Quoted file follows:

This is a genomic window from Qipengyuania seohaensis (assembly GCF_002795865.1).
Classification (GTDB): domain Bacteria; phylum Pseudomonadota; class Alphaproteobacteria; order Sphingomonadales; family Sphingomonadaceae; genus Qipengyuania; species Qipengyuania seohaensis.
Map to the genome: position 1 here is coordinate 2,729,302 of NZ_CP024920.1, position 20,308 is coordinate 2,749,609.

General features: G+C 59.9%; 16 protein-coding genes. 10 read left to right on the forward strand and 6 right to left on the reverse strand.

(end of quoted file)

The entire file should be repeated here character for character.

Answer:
This is a genomic window from Qipengyuania seohaensis (assembly GCF_002795865.1).
Classification (GTDB): domain Bacteria; phylum Pseudomonadota; class Alphaproteobacteria; order Sphingomonadales; family Sphingomonadaceae; genus Qipengyuania; species Qipengyuania seohaensis.
Map to the genome: position 1 here is coordinate 2,729,302 of NZ_CP024920.1, position 20,308 is coordinate 2,749,609.

General features: G+C 59.9%; 16 protein-coding genes. 10 read left to right on the forward strand and 6 right to left on the reverse strand.